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sucked in

July 17, 2008 at 6:28 am

…These past weeks have seen lots of work on the ‘privacy’ print.

Looking back over my notes on Edward Tufte, thinking more about the organization of the whole print, I figured out how I am going to lay it out. There will be an axonometric drawing of a living space on the bottom half of the print (this one will be kind of like a ‘dollhouse view’, we will be looking in from above & be able to see all the rooms and how they are connected). From every place (‘moment’?) where an interesting dynamic between personal and shared space is created, there will be a line leading up or down to a smaller diagram or perspective drawing, plus some text describing how each spatial connection does what it does. This is exciting, since it lets the different doorways and connections exist in a context, related to each other, rather than floating in space — it gives them an added layer of meaning.

[early stage]

This also implies that I need to actually draw a building. This is: “Scary!! (fun?)” as I wrote on my large brainstorming sheet of paper a week ago… The building I’ve been working on is kind of theoretical, since it is only one story, even though any living space of this size (5 bedrooms) in a city (small lot sizes) in New England (cold climate) would almost definitely be a 2-or-more-story building. However, when you have more than one story, it’s relatively straightforward to define private spaces, since the stairs can be used to create the separations between private and public, and even make subtle refinements within those categories… Last week, one of the subscribers told me about figuring out how to use the space in her house: she put her bedroom and office on the second floor, and then created a “guest zone” on the third floor, so that her guests can feel like they have their own special place, and not feel like they are getting in her way or invading her personal space when they visit Providence and stay with her.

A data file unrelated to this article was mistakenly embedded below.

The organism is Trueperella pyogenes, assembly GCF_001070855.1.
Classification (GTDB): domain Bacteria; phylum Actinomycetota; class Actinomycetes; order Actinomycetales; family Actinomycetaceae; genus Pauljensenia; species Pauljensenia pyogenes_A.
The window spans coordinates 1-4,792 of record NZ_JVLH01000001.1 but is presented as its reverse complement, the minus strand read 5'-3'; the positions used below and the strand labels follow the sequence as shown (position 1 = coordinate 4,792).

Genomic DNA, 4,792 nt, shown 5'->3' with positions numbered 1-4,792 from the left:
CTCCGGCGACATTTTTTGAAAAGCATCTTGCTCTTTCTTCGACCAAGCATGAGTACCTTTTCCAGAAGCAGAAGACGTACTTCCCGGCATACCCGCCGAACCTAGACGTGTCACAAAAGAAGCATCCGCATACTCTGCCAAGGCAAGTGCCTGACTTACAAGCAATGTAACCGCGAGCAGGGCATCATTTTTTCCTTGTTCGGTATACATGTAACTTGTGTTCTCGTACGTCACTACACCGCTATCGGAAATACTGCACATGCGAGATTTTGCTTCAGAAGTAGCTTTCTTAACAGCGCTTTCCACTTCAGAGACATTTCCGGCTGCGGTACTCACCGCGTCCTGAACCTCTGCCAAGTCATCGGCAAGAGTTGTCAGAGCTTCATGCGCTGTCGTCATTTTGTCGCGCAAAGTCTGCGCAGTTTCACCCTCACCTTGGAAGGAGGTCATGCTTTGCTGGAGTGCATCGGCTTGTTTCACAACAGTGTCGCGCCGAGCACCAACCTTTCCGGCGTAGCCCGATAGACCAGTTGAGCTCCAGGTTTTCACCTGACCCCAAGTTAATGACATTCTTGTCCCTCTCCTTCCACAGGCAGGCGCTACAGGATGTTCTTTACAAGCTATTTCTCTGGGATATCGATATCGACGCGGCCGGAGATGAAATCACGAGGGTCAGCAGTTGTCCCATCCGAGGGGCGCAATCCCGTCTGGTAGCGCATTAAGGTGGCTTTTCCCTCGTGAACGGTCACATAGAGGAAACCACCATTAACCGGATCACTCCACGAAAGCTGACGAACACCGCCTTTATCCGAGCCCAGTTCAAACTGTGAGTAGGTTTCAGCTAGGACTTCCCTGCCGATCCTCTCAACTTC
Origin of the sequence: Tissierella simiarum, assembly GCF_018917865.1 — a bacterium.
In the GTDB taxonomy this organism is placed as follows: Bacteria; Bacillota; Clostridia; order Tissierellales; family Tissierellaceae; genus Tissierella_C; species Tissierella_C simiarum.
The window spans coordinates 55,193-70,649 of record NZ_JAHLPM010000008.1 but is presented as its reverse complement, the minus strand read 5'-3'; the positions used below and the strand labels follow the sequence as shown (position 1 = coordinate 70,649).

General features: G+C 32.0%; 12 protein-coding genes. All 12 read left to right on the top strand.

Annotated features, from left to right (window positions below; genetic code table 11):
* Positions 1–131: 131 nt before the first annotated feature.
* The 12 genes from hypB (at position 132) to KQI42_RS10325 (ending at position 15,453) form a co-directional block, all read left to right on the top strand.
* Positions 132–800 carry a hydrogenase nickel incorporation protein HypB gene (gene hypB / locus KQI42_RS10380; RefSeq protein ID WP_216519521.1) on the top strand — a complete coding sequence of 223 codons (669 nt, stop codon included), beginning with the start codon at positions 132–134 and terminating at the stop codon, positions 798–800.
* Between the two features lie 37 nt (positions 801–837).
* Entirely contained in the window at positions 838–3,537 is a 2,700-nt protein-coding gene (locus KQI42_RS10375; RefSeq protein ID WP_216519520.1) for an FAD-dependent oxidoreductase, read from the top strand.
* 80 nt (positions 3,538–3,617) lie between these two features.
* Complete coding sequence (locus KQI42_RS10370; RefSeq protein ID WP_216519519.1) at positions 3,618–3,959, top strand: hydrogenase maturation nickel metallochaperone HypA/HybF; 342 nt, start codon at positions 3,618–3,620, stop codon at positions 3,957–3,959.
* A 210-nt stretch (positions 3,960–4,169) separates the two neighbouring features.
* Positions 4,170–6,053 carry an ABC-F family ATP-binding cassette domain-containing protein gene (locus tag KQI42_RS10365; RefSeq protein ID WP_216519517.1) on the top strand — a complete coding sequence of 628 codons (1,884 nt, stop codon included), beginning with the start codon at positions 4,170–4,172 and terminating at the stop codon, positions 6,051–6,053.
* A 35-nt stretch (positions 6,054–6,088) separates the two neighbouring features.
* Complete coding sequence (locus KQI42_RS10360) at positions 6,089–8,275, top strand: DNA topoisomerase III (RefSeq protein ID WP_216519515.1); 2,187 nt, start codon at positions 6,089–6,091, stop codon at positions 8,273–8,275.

So both for graphic purposes, and to deal with the more difficult problem of creating privacy when the whole living space is on the same floor, I’m going with a slightly unrealistic 1-story building.

[later stage — “I broke the drawing”]

… to make it more realistic, though, I am working on making a believable structure and roof plan…


… and because I couldn’t figure out the roof issues to my satisfaction by drawing it on paper, I let myself be persuaded by Andrew to make a model on the computer.

[early in the process…]

This involved me cursing at the screen for a couple of hours while conquering the learning curve on Sketchup, then getting pretty psyched about it (though still frustrated occasionally…)

It’s been an interesting drawing experience, since I haven’t used a computer drafting program since a long time ago in school. Skp doesn’t have a very intuitive interface for moving your point of view around, or moving the model around — I’m using key shortcuts and a mouse, very awkward, so it feels like inventing a new way of moving in space, like learning to walk from scratch. However (or maybe because of this?) I find myself almost physically connected to the building I’m drawing: I’ve found myself craning my neck to look around a corner… it’s very strange.** Sketchup is probably most satisfying when you accidentally jump into the wall of the building itself and things get glitchy… suddenly you are making nice Thom Mayne or Zaha Hadid drawings, congratulations! I’ve been taking lots of screen captures. It’s three days later, now, though, and I still haven’t finished the roof plans. A fruitful distraction.

… in other news, I am moving my sleep schedule back four hours, so that instead of going to sleep at 10 am and waking up at 6 pm, I can go to bed at 6 am and wake up at 1 pm. Tonight I’m a little late… but working towards it. !